Della and Sabrina, good thing "Not a Feminist" still thinks you have credibility. Because lord knows what women talking about sexual assault need is the approving platitudes of men reassuring them that they haven't pushed too much against the patriarchy. Yep, I think his name says it all.

The Duke case is appalling. As a brother of two sisters, as a son of a mother, and more importantly as a fellow human being, I am more and more appalled every time I read something about it. My thoughts go out to the women who were assaulted, and the ones who have to live with these guys every day.

And while much of Anonymous' post was irrelevant at best and apologetic at worst, he did touch on an interesting point. Gang rape is a unique beast. Not because it's so much worse and so much less likely to happen, as he asserts, but because of that way it can draw in men who otherwise would probably not rape. In the group setting, sexist, racist comments spiraled into assault. With the attitude of disrespect created by those comments, the initial assault probably went unchallenged by the others in the room. And my guess is that as people saw that being accepted, others joined in.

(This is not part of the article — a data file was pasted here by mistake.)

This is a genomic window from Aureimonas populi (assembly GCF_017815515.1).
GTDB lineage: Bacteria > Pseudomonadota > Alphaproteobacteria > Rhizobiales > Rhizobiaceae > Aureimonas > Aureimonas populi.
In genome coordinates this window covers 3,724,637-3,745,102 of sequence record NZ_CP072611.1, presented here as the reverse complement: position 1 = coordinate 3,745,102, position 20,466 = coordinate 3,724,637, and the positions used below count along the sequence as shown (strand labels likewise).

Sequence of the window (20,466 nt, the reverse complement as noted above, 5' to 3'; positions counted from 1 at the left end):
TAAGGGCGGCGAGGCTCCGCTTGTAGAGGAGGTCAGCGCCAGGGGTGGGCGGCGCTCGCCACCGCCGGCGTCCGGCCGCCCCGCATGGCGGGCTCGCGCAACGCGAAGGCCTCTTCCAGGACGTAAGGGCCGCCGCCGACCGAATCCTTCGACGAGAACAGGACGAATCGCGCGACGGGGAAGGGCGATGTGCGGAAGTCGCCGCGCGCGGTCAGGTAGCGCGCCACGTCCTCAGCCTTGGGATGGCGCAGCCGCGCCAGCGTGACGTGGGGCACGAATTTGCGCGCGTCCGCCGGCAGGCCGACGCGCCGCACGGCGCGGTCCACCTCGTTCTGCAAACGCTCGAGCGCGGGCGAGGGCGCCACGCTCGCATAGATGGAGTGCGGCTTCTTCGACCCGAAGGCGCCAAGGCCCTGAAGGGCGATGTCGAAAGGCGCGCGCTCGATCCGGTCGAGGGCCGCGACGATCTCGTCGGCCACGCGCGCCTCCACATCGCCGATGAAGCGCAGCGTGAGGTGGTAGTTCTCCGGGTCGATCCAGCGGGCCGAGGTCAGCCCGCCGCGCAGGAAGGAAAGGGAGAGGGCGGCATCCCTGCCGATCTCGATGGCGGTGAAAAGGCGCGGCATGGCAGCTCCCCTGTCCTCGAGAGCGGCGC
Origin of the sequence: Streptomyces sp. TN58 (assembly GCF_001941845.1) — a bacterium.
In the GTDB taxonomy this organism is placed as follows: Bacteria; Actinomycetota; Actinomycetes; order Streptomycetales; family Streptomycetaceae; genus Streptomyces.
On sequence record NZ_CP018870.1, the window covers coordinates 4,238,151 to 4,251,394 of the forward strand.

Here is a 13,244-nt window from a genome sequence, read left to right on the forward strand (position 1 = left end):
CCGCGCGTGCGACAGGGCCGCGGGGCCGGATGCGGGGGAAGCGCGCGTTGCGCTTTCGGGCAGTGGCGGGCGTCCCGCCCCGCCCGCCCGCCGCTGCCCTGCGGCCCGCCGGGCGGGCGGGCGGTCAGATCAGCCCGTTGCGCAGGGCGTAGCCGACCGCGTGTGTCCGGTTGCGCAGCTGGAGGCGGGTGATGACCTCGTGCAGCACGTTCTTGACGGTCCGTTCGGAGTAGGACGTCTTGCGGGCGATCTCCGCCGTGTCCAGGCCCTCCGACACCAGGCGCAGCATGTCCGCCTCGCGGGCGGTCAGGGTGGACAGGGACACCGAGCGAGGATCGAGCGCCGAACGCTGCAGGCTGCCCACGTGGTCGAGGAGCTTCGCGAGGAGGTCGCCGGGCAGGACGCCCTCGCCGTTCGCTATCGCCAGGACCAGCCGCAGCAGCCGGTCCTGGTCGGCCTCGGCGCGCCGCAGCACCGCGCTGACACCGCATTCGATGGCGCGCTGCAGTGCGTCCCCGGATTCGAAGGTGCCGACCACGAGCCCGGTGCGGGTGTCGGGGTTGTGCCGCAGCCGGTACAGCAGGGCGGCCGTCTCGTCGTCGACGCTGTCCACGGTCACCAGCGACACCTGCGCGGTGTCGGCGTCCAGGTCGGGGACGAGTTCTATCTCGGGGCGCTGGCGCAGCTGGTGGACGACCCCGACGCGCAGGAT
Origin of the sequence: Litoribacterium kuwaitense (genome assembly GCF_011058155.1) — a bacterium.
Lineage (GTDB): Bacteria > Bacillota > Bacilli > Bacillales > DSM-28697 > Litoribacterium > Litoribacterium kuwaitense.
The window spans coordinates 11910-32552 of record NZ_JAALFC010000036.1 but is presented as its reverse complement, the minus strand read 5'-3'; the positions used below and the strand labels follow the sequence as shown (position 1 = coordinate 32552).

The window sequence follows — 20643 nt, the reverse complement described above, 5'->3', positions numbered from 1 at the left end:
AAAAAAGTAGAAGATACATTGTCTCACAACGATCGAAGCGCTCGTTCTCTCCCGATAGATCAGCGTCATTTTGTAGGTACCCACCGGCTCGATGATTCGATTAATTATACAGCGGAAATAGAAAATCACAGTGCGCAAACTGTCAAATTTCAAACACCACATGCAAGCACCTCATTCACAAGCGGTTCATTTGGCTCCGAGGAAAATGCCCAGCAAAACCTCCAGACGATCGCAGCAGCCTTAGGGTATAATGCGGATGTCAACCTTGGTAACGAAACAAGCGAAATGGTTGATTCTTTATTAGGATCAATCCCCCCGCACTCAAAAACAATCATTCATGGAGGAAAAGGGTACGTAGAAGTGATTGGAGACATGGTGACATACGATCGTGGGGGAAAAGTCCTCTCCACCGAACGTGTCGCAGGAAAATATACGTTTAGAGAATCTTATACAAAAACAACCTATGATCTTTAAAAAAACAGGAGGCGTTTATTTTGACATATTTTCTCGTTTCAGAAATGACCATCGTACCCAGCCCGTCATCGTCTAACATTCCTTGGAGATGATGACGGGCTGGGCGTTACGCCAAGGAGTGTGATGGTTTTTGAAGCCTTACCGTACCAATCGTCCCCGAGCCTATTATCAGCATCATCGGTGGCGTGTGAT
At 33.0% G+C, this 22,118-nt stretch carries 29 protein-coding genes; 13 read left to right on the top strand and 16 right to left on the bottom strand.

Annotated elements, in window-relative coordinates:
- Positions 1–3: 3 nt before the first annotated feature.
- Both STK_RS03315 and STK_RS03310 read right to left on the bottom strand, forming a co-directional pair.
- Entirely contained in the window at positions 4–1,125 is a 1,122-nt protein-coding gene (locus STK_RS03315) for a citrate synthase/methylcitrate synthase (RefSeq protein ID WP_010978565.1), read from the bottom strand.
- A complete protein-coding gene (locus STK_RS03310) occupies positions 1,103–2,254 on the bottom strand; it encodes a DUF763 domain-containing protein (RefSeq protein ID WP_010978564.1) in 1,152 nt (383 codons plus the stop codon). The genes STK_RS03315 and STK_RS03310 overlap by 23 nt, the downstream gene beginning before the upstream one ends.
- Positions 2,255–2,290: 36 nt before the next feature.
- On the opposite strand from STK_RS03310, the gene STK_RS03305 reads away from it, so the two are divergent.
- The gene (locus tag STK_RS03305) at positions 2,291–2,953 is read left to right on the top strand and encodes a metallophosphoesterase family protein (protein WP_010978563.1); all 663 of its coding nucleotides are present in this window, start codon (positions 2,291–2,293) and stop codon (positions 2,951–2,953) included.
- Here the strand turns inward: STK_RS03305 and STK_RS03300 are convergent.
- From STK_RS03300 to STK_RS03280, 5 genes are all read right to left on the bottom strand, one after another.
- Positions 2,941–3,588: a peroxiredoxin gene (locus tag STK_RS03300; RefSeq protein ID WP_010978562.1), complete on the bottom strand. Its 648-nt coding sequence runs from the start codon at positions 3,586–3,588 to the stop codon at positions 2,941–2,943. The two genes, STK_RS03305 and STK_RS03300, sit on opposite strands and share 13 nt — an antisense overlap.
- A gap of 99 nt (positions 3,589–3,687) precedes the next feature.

It's about a culture, as Anonymous admitted. The culture's tragic extreme is gang rape, but it begins with words like "bitch." So instead of digging up dirt on the survivor or analyzing the DA's actions, how about putting that effort into calling your friends out the next time they use sexist slurs to talk about girls? It'd be a lot more productive.

not a feminist said...

Andrew, no one is saying that gang rape, or rape, or sexual assault of any kind isn't horrible or criminal or immoral or anything else. We're looking at one particular case here.

You say that:

"I am more and more appalled every time I read something about it. My thoughts go out to the women who were assaulted, and the ones who have to live with these guys every day."